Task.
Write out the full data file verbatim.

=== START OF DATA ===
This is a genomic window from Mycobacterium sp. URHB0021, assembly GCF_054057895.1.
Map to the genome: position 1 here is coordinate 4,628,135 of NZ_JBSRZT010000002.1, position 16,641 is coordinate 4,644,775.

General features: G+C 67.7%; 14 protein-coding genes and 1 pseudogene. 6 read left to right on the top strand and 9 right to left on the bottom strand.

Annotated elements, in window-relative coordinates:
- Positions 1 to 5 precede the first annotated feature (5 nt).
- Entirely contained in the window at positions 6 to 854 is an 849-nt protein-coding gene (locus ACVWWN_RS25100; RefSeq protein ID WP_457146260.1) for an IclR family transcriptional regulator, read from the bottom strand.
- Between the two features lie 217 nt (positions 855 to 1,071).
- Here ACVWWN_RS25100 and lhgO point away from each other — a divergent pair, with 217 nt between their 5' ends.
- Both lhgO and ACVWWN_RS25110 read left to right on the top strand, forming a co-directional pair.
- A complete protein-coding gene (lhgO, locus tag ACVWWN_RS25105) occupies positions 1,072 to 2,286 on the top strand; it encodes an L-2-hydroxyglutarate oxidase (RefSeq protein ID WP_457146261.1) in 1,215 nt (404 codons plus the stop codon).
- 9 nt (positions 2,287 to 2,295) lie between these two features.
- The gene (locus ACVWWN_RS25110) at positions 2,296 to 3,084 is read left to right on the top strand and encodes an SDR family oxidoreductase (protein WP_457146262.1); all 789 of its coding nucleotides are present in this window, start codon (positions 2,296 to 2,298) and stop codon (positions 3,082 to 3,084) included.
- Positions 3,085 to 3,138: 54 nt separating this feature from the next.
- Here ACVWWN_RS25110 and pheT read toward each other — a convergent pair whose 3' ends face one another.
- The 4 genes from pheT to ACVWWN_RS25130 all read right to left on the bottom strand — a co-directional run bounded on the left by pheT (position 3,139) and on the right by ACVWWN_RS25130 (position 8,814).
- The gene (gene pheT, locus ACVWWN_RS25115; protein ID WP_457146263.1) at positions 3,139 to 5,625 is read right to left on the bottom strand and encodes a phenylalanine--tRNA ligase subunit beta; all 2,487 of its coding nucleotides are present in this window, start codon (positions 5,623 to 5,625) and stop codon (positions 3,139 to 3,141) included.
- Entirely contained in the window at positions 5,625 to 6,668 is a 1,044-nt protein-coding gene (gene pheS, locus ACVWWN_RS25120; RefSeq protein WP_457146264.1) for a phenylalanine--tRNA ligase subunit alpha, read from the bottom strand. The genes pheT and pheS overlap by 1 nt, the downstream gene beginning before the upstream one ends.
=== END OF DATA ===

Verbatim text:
This is a genomic window from Mycobacterium sp. URHB0021, assembly GCF_054057895.1.
Map to the genome: position 1 here is coordinate 4,628,135 of NZ_JBSRZT010000002.1, position 16,641 is coordinate 4,644,775.

General features: G+C 67.7%; 14 protein-coding genes and 1 pseudogene. 6 read left to right on the top strand and 9 right to left on the bottom strand.

Annotated elements, in window-relative coordinates:
- Positions 1 to 5 precede the first annotated feature (5 nt).
- Entirely contained in the window at positions 6 to 854 is an 849-nt protein-coding gene (locus ACVWWN_RS25100; RefSeq protein ID WP_457146260.1) for an IclR family transcriptional regulator, read from the bottom strand.
- Between the two features lie 217 nt (positions 855 to 1,071).
- Here ACVWWN_RS25100 and lhgO point away from each other — a divergent pair, with 217 nt between their 5' ends.
- Both lhgO and ACVWWN_RS25110 read left to right on the top strand, forming a co-directional pair.
- A complete protein-coding gene (lhgO, locus tag ACVWWN_RS25105) occupies positions 1,072 to 2,286 on the top strand; it encodes an L-2-hydroxyglutarate oxidase (RefSeq protein ID WP_457146261.1) in 1,215 nt (404 codons plus the stop codon).
- 9 nt (positions 2,287 to 2,295) lie between these two features.
- The gene (locus ACVWWN_RS25110) at positions 2,296 to 3,084 is read left to right on the top strand and encodes an SDR family oxidoreductase (protein WP_457146262.1); all 789 of its coding nucleotides are present in this window, start codon (positions 2,296 to 2,298) and stop codon (positions 3,082 to 3,084) included.
- Positions 3,085 to 3,138: 54 nt separating this feature from the next.
- Here ACVWWN_RS25110 and pheT read toward each other — a convergent pair whose 3' ends face one another.
- The 4 genes from pheT to ACVWWN_RS25130 all read right to left on the bottom strand — a co-directional run bounded on the left by pheT (position 3,139) and on the right by ACVWWN_RS25130 (position 8,814).
- The gene (gene pheT, locus ACVWWN_RS25115; protein ID WP_457146263.1) at positions 3,139 to 5,625 is read right to left on the bottom strand and encodes a phenylalanine--tRNA ligase subunit beta; all 2,487 of its coding nucleotides are present in this window, start codon (positions 5,623 to 5,625) and stop codon (positions 3,139 to 3,141) included.
- Entirely contained in the window at positions 5,625 to 6,668 is a 1,044-nt protein-coding gene (gene pheS, locus ACVWWN_RS25120; RefSeq protein WP_457146264.1) for a phenylalanine--tRNA ligase subunit alpha, read from the bottom strand. The genes pheT and pheS overlap by 1 nt, the downstream gene beginning before the upstream one ends.